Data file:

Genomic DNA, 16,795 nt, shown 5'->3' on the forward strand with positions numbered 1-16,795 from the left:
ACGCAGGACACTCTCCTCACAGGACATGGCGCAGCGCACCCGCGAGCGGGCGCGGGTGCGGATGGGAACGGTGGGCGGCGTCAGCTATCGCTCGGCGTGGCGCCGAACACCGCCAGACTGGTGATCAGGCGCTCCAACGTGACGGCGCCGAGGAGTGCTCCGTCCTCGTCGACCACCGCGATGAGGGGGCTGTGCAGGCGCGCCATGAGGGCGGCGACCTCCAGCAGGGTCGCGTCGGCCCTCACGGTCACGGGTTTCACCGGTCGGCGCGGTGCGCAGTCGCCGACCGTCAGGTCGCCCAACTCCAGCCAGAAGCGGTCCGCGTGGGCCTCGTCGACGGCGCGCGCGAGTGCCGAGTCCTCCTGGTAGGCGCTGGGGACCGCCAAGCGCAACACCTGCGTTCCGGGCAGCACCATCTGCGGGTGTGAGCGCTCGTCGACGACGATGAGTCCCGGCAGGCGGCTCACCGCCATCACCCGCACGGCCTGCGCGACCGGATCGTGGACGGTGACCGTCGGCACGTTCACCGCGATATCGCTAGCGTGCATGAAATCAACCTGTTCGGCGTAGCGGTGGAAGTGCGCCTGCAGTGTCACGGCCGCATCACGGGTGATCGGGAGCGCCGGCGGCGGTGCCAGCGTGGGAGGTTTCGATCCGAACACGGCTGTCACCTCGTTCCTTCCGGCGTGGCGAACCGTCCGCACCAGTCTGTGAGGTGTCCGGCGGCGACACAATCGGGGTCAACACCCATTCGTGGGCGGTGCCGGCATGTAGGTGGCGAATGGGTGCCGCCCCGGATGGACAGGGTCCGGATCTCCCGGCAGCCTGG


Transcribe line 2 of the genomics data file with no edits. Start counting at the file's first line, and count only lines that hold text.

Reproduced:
ACGCAGGACACTCTCCTCACAGGACATGGCGCAGCGCACCCGCGAGCGGGCGCGGGTGCGGATGGGAACGGTGGGCGGCGTCAGCTATCGCTCGGCGTGGCGCCGAACACCGCCAGACTGGTGATCAGGCGCTCCAACGTGACGGCGCCGAGGAGTGCTCCGTCCTCGTCGACCACCGCGATGAGGGGGCTGTGCAGGCGCGCCATGAGGGCGGCGACCTCCAGCAGGGTCGCGTCGGCCCTCACGGTCACGGGTTTCACCGGTCGGCGCGGTGCGCAGTCGCCGACCGTCAGGTCGCCCAACTCCAGCCAGAAGCGGTCCGCGTGGGCCTCGTCGACGGCGCGCGCGAGTGCCGAGTCCTCCTGGTAGGCGCTGGGGACCGCCAAGCGCAACACCTGCGTTCCGGGCAGCACCATCTGCGGGTGTGAGCGCTCGTCGACGACGATGAGTCCCGGCAGGCGGCTCACCGCCATCACCCGCACGGCCTGCGCGACCGGATCGTGGACGGTGACCGTCGGCACGTTCACCGCGATATCGCTAGCGTGCATGAAATCAACCTGTTCGGCGTAGCGGTGGAAGTGCGCCTGCAGTGTCACGGCCGCATCACGGGTGATCGGGAGCGCCGGCGGCGGTGCCAGCGTGGGAGGTTTCGATCCGAACACGGCTGTCACCTCGTTCCTTCCGGCGTGGCGAACCGTCCGCACCAGTCTGTGAGGTGTCCGGCGGCGACACAATCGGGGTCAACACCCATTCGTGGGCGGTGCCGGCATGTAGGTGGCGAATGGGTGCCGCCCCGGATGGACAGGGTCCGGATCTCCCGGCAGCCTGG